To visualise the effect of the observer’s motion on the observed field of view, we place a sphere around both the observer and the black hole, which is centred on the black hole. This is what we subsequently refer to as the “celestial sphere”. The black hole spin is taken to be \(a=0.9375\), the exact value of the spin parameter for Sgr A* is unknown, the chosen value was the best fit of a parameter survey (Mościbrodzka et al. 2009). The observer is positioned in the equatorial plane of the black hole (i.e., \(\theta=90^{\circ}\)), where the effects of gravitational lensing are most significant and asymmetry in the shadow shape due to the rotational frame dragging arising from the spin of the black hole is most pronounced.

Each quadrant of the celestial sphere is then painted with a distinct colour and lines of constant longitude and latitude are included to aid in the interpretation of the angular size and distortion of the resulting images. The celestial sphere in Minkowski spacetime, where we used cartesian coordinates to integrate the geodesics, as seen by an observer positioned at \(10~r_{\mathrm { g}}\) can be seen in Fig. 1. The number of coloured patches in the θ and ϕ directions is \((n_{\theta},n_{\phi} )= (8,16 )\). Therefore, excluding the black lines of constant latitude and longitude (both 1.08 in width), each coloured patch subtends an angle of 22.5 in both directions. We also calculated 25 light rays for each of these observers, distributing them equally over \((\theta,\phi )\) in the frame of the observer (see bottom rows of Figs. 2 & 3) in order to interpret the geometrical lensing structure of the images in terms of their constituent light rays.
Figure 1
Figure 1

Celestial sphere in Minkowksi spacetime for an observer at \(r=10~r_{\mathrm { g}}\). The different colors represent different quadrants of the sky, with yellow and blue being behind the observer, while red and green are in front of the observer. The black lines represent lines of constant longitude and lattitude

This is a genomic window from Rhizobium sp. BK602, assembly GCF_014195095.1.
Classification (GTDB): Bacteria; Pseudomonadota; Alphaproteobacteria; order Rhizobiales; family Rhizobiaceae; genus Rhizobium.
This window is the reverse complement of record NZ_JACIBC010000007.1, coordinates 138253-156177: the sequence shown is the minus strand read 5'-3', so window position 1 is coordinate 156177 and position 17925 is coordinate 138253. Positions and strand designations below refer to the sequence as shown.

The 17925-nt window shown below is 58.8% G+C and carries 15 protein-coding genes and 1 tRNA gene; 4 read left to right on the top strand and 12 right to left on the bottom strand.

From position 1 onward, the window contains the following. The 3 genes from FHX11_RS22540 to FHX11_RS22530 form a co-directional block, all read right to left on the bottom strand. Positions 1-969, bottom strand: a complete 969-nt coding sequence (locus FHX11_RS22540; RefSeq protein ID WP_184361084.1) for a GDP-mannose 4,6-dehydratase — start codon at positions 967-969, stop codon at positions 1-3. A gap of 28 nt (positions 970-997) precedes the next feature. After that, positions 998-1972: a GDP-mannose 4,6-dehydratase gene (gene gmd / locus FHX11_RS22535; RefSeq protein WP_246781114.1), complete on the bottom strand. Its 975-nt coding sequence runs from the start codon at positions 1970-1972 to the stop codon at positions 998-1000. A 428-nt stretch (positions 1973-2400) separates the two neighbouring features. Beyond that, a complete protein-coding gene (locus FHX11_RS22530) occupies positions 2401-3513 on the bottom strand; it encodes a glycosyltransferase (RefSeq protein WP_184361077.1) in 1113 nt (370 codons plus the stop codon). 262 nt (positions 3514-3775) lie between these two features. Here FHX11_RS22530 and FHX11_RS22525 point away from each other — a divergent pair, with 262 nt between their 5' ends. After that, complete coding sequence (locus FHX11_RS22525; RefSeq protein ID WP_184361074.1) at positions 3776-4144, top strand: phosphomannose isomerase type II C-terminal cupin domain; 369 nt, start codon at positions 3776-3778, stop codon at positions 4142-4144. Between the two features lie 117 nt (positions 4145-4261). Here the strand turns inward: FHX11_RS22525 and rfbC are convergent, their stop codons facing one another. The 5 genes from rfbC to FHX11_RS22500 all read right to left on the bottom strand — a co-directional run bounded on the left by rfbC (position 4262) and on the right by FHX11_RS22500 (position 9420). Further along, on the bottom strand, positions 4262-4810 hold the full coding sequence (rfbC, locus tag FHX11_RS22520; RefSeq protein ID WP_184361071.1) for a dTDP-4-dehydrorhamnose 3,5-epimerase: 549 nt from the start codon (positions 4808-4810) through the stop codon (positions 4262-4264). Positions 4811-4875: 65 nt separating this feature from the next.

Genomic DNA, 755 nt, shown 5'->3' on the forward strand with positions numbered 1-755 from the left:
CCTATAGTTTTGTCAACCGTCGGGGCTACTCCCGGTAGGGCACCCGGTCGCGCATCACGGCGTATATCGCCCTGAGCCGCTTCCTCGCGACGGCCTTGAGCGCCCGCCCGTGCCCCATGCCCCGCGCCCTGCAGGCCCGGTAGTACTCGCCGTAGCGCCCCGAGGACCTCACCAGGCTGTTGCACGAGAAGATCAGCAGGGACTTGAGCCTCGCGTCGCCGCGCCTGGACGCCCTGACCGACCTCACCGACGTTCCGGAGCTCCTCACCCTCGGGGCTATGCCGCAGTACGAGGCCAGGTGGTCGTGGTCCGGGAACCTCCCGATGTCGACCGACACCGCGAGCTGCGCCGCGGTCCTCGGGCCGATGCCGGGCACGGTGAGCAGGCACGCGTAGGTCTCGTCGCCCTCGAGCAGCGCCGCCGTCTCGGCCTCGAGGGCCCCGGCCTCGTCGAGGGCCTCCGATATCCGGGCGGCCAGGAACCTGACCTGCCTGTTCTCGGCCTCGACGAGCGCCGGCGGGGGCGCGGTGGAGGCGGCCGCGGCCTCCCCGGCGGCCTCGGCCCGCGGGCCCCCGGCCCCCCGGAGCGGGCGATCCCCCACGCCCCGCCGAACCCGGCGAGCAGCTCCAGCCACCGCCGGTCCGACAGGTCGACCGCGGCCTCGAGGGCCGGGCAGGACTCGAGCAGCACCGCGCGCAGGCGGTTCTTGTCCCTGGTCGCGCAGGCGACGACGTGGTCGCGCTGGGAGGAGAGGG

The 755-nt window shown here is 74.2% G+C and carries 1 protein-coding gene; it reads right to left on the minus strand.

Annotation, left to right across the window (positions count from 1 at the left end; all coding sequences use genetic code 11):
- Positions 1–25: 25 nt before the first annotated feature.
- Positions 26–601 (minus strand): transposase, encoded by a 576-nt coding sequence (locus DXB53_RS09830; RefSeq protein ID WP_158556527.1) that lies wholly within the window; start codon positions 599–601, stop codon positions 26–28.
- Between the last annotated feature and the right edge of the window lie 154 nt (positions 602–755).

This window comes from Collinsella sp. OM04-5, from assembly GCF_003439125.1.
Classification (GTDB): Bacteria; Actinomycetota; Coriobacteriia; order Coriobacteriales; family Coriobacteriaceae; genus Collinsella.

Figure 2
Figure 2

Celestial sphere and black hole shadow images for an observer located at \(r=10~r_{\mathrm { g}}\). Top panel: celestial sphere and shadow image as seen by a stationary observer. The different colors represent different quadrants of the sky, yellow and blue being behind the observer, while red and green are in front of the observer. The black lines represent lines of constant longitude and lattitude while the black, circular region in the center is the black-hole shadow. Middle panel: as top panel, but seen by a radially in-falling observer. Bottom-left panel: photons originating from a stationary observer’s camera, as used to generate the top panel. Bottom-right panel: photons originating from a radially in-falling observer’s camera, as used to generate the middle panel. The black hole event horizon is shown as the black region in both bottom panels. The shadow sizes are similar in both panels, but differences are clearly visible. See corresponding text for further discussion

Figure 3
Figure 3

Celestial sphere and black hole shadow images for an observer located at \(r=3~r_{\mathrm { g}}\). As in Fig. 2, now with the observer located at \(r=3~r_{\mathrm { g}}\). Differences between the shadow size and shape as seen by the two observers are now significant. See corresponding text for further discussion

Figure 2 presents black hole shadow images and background lensing patterns for the Kerr black hole as seen by both a stationary observer (top panel) and a radially infalling observer (middle panel) located at a distance of \(10~r_{\mathrm { g}}\). The angular size of the shadow is larger for the stationary observer. This observer, being in an inertial frame, is essentially accelerating such that the local gravitational acceleration of the black hole is precisely counteracted by the acceleration of their reference frame. This gives rise to a force on the observer directed away from the black hole itself, reducing the angular momentum of photons oriented towards the black hole (seen as the innermost four rays being bent around the horizon), effectively increasing the black hole’s capture cross-section and producing a larger shadow. Strong gravitational lensing of the image due to the presence of the compact mass of the black hole is evident in the warping of the grid lines.